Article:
COVID Casualty: Office Gossip

Nearly everyone dislikes “office politics.”  But does day-to-day employee gossip rise to that level?  And have we lost something actually beneficial in the wake of remote work limiting our in-person interactions?

Ever since we were children, most of us have been conditioned to regard gossiping as a negative trait that any caring person should avoid doing. 

At its core, the definition of the term is “people speaking evaluatively about someone who isn’t there.”  But gossip can also relate to talking about rumors and conjecture regarding topics that go beyond just people.

Historically, gossip or the rumor mill in the office often served as a means by which anodyne-sounding corporate announcements would be subjected to a healthy degree of “whispered conversation and conjecture.”  Or, as one DC-area employee put it in a recent Wall Street Journal article, ”You hear the surface story, and then you learn what the real story was – and that’s the gossip.”

In the months since mandatory office workplace lockdowns have been imposed, the gossip mill has fallen on hard times.  Instead of serendipitous conversations happening in the lunchroom, in hallways or following group meetings, many workers are spending their days with just one person – themselves.  Or they might be interfacing via Zoom meetings with the same handful of people from their core work team, where it’s always the same information being recycled among the same group of people.

Even for employees who have returned to working at their corporate offices, hybrid schedules often mean that there are far fewer daily interactions happening with other employees.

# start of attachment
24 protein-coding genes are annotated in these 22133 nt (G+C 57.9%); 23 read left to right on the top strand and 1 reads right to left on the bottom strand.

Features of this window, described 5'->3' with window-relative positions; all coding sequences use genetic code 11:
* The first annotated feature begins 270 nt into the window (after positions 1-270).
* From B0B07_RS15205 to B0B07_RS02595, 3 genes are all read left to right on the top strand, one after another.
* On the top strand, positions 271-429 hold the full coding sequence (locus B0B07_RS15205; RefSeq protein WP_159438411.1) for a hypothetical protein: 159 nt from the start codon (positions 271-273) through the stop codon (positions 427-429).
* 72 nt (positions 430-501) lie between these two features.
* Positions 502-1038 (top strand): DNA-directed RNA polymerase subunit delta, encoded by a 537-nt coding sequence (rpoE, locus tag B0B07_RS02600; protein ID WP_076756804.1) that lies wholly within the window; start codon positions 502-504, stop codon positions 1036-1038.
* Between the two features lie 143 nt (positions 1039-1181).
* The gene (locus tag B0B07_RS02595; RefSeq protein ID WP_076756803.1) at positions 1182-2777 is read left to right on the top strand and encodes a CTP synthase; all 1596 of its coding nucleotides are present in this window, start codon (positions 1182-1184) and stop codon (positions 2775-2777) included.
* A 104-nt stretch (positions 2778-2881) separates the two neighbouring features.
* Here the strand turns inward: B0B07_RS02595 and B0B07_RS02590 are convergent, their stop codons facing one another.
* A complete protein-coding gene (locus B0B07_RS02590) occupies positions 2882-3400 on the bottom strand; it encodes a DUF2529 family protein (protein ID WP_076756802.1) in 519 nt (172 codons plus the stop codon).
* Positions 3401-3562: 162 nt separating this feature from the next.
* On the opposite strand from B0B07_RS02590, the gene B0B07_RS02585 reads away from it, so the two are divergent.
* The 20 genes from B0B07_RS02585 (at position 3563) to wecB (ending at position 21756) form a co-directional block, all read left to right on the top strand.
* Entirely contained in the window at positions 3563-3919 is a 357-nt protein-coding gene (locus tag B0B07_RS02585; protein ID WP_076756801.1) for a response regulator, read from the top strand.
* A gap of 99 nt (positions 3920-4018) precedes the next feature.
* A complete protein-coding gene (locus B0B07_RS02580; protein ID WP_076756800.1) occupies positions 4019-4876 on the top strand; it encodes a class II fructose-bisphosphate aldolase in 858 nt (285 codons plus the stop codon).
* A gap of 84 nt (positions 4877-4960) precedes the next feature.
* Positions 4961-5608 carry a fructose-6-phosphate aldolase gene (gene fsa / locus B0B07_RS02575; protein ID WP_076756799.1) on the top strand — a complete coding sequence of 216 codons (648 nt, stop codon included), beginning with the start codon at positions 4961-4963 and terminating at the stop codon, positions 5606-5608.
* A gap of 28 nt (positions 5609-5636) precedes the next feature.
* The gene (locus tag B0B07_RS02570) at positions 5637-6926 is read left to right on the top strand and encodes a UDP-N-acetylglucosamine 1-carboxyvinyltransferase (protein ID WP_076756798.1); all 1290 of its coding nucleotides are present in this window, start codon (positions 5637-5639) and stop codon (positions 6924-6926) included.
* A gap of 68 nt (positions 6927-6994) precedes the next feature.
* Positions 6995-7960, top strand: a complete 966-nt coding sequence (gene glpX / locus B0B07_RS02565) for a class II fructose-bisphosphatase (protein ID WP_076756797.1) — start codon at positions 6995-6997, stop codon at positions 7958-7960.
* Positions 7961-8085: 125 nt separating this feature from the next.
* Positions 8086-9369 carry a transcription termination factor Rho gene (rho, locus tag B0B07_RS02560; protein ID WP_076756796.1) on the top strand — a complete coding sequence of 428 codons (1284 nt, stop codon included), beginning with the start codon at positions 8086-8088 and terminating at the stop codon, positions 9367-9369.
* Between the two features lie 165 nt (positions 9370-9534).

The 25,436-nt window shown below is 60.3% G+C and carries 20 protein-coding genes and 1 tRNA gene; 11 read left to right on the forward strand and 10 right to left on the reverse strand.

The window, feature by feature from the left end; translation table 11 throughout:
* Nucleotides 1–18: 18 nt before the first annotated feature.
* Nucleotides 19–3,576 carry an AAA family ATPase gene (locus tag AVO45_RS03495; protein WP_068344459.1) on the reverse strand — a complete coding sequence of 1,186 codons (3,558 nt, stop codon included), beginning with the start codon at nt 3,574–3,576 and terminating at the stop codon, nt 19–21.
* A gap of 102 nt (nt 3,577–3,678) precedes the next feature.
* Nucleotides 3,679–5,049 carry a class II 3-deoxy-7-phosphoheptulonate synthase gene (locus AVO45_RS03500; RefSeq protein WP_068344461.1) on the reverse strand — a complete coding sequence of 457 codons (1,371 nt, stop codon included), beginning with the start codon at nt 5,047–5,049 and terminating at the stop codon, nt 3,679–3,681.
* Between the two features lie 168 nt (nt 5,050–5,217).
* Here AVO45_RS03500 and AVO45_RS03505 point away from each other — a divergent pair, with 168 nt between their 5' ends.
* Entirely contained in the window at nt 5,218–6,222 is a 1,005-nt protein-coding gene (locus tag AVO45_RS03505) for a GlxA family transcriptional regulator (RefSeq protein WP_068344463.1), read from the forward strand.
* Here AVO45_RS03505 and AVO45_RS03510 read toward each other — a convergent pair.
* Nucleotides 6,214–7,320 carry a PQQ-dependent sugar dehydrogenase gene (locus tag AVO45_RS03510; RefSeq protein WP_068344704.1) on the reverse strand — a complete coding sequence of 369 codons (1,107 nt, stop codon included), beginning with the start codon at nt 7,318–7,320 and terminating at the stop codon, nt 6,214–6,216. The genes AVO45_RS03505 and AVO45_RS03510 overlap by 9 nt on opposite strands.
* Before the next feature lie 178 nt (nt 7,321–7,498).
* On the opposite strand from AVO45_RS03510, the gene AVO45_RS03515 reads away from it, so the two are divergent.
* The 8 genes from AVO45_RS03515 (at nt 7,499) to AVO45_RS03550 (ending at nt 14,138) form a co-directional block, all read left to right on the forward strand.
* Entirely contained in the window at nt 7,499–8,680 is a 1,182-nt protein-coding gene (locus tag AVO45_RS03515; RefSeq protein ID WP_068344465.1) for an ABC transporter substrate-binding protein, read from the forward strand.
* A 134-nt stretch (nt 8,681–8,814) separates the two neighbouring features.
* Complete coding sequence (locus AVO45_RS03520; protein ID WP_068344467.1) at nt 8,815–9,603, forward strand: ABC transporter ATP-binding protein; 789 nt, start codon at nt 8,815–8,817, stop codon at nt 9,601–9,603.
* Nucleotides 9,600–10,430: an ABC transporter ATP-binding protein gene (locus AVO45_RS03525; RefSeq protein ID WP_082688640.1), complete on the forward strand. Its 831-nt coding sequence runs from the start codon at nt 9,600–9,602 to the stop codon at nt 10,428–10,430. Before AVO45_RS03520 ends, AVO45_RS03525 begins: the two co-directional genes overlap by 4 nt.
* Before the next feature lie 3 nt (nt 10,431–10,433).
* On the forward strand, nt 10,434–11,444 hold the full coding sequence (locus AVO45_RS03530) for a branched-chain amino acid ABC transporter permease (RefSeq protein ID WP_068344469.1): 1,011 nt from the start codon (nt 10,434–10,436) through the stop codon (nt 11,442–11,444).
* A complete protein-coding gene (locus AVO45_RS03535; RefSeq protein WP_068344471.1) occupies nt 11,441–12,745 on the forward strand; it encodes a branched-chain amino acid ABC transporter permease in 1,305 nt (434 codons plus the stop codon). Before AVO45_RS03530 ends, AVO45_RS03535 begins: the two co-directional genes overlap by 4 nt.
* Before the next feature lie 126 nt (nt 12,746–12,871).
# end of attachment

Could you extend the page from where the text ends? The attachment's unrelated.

On one level, the reduction in gossiping may be reducing workplace “drama” and helping people focus better on their actual work tasks.  Although the evidence is murky, productivity studies do appear to show an uptick in employee productivity since the onset of the COVID-19 pandemic.

On the other hand, in a recent survey of ~500 employees and business owners conducted by international legal consulting firm Seyfarth Shaw, the item that respondents missed the most after a year of remote working was “in-person and grown-up workplace conversations.”

For senior leadership, office gossip has been one way to rely on a kind of “early-warning system” about corporate initiatives or directives.  In every office there seem to be a few people who have the pulse of the organization – it might be an executive assistant or some other staff support functionary – who other people feel comfortable confiding in and who in turn can communicate “the upshot” to the top brass.  While difficult to quantify, that sort of dynamic really counts for something.

Of course, human nature being what it is, office gossip is never going to go away completely.  But Skype or Zoom calls feel forced, and typing out thoughts or conjecture on IMs or e-mails is borderline-weird and feels inherently risky.